Ev­ery other coun­try we vis­ited around the world, how­ever, re­quired de­part­ing plea­sure craft to for­mally clear out of the coun­try and ar­riv­ing plea­sure craft to present exit pa­per­work from the pre­vi­ous port. Most clear­ance pro­cess­ing was done in per­son, typ­i­cally aboard the ves­sel. At a min­i­mum, we needed clear­ance from both cus­toms and im­mi­gra­tion. We typ­i­cally also needed biose­cu­rity clear­ance for our cat, and pos­si­bly

any food­stuffs on board. And some­times ad­di­tional of­fi­cials were in­volved, such as lo­cal po­lice or Coast Guard of­fi­cers.

We re­search in ad­vance the clear­ance re­quire­ments and fees, then con­tact lo­cal of­fi­cials to con­firm our un­der­stand­ing of the rules. This is par­tic­u­larly im­por­tant when trav­el­ing with pets. A record of this cor­re­spon­dence smoothed our en­try on sev­eral oc­ca­sions. In some coun­tries, the process is time-con­sum­ing, be­cause of­fi­cials are lo­cated through­out town and have to be vis­ited in the ap­pro­pri­ate or­der to ob­tain clear­ance from each. In the South Pa­cific, where yachts of all sizes reg­u­larly clear in and out, a flour­ish­ing agent busi­ness sup­ports vis­it­ing yachts and ef­fi­ciently han­dles the process for a rea­son­able fee. We never needed an agent, but re­tain­ing one could save hours of time and frus­tra­tion and is a good value when the cost is suf­fi­ciently low.

Gen­er­ally the clear­ance process has gone most smoothly in coun­tries with well-doc­u­mented en­try pro­ce­dures, such as New Zealand, Aus­tralia, and St. He­lena. We found agent sup­port par­tic­u­larly help­ful in French Poly­ne­sia, Tonga, Fiji, and Van­u­atu, where the clear­ance process was less clear, more cum­ber­some, or had spe­cial re­quire­ments for pet en­try. Over­all, Fan­ning Is­land was our most dif­fi­cult en­try, and South Africa was the most dif­fi­cult coun­try to exit. We had to clear out of each South African port as we moved within the coun­try, and spent nearly a day meet­ing their pa­per­work re­quire­ments be­fore be­ing al­lowed to leave the coun­try.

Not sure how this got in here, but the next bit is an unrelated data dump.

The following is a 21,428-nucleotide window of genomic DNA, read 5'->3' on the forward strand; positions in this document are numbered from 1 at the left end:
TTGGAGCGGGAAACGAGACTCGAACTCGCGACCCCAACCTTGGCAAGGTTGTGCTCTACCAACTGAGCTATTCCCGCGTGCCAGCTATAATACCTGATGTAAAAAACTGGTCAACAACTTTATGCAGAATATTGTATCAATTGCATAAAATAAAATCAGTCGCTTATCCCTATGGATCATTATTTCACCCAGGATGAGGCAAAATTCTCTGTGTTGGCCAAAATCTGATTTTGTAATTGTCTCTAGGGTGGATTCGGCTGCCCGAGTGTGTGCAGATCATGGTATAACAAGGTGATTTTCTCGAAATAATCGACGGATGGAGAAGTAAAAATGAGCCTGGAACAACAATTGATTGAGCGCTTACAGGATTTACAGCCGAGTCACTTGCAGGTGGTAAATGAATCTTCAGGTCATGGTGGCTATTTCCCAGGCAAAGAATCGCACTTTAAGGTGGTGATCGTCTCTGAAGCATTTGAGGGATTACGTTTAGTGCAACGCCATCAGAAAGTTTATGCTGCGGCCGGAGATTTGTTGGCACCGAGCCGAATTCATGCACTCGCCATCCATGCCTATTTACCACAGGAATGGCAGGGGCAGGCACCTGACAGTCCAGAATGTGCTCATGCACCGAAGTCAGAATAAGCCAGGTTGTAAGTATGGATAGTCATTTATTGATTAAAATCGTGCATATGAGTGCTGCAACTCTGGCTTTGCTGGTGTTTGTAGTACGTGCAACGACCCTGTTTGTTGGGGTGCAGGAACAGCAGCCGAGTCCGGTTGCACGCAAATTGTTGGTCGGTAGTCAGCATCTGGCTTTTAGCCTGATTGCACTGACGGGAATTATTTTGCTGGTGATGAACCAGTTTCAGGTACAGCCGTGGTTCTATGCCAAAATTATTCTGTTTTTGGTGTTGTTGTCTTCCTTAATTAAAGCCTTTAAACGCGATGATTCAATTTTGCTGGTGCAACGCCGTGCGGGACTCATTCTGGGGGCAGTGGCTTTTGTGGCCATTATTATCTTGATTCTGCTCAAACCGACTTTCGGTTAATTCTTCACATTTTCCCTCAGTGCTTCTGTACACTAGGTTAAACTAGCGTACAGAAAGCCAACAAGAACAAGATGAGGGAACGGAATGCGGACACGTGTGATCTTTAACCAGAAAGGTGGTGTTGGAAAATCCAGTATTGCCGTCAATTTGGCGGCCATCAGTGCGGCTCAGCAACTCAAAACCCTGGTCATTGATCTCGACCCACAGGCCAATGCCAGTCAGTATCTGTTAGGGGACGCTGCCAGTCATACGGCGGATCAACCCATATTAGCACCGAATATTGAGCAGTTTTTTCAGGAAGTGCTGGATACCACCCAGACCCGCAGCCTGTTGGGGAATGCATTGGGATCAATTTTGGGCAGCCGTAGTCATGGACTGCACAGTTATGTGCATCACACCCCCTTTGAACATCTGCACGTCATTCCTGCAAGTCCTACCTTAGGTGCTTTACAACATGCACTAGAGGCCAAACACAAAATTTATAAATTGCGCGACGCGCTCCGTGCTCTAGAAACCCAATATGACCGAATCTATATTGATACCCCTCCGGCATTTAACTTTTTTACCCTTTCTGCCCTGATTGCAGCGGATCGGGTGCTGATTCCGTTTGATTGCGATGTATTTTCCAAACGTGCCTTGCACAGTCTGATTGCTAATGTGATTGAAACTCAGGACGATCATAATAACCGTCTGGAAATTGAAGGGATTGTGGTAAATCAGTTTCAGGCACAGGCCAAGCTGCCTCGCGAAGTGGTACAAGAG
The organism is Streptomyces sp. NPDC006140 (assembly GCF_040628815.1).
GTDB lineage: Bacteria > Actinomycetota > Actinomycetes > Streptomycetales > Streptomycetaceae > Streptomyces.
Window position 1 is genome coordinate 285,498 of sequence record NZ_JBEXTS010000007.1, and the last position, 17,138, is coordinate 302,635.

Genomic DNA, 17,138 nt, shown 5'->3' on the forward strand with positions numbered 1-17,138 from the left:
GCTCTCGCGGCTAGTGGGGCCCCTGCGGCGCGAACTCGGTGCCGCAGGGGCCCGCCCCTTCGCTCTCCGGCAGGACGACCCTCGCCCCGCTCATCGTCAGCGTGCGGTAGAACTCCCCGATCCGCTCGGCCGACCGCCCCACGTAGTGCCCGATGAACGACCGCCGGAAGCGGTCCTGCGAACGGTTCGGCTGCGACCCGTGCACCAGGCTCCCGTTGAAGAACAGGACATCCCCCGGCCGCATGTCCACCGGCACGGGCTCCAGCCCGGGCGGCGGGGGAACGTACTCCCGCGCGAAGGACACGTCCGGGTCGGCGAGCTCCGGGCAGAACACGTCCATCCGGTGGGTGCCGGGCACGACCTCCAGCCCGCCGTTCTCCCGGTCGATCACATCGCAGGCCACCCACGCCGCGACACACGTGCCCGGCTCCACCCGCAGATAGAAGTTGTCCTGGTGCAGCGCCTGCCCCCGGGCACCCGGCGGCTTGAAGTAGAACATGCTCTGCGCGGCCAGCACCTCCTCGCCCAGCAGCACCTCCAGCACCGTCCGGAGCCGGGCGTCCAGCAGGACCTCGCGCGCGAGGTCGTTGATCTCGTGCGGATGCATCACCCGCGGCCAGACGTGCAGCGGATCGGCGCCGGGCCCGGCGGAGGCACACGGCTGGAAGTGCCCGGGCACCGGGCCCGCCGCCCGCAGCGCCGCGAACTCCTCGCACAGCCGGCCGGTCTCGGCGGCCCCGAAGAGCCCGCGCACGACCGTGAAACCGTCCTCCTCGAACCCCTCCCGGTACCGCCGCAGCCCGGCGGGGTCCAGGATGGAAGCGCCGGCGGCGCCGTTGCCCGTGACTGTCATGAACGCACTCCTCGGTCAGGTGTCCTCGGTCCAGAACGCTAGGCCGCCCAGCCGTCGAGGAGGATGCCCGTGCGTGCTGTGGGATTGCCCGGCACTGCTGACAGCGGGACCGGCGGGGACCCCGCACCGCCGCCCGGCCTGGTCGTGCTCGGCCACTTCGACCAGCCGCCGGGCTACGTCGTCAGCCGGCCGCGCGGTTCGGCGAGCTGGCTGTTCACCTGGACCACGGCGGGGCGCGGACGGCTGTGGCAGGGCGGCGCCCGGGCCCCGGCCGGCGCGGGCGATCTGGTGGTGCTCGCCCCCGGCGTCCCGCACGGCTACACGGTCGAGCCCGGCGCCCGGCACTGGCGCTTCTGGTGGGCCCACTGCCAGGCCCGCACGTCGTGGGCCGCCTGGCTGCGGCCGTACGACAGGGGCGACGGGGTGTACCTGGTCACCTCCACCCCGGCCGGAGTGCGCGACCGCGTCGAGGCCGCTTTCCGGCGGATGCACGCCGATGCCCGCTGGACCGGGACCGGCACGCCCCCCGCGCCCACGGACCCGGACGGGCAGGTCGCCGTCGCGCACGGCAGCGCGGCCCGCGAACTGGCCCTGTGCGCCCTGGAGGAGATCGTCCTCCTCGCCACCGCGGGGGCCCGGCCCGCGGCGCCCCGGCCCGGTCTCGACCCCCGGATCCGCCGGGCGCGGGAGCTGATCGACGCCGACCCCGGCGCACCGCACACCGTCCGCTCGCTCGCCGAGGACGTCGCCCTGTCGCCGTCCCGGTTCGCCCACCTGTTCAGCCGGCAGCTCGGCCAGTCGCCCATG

Most coun­tries is­sue a vis­i­tor visa or en­try per­mit when you ar­rive, some bounded to no more than 90 days. Aus­tralia was the only coun­try we vis­ited that re­quired a visa be ob­tained prior to ar­rival. Be­fore leav­ing Hawaii, we also got six-month mul­ti­en­try visas for New Zealand, as we’d be stay­ing there at least that long. New Zealand gives visi­tors a three-month visa that can be re­newed if you leave and re­turn, but we didn’t want to be forced to leave the coun­try on a 90-day sched­ule.

Sep­a­rate from im­mi­gra­tion lim­its, all the coun­tries we vis­ited had re­stric­tions on how long a for­eign boat could be in the coun­try with­out tax im­pli­ca­tions. These lim­its were gen­er­ally quite long and had lit­tle im­pact on our trip de­ci­sions. Both New Zealand and Aus­tralia, for ex­am­ple, is­sued 12-month tem­po­rary im­port per­mits, and we were able to ex­tend the Aus­tralian per­mit for a sec­ond year.

We buy cour­tesy flags for ev­ery coun­try we ex­pect to visit and spread them out in the pilothouse in prepa­ra­tion for swap­ping with our Q flag once cleared through. Sev­eral of­fi­cials com­mented that they ap­pre­ci­ated our show­ing re­spect for their coun­try by hav­ing the ap­pro­pri­ate flag on board.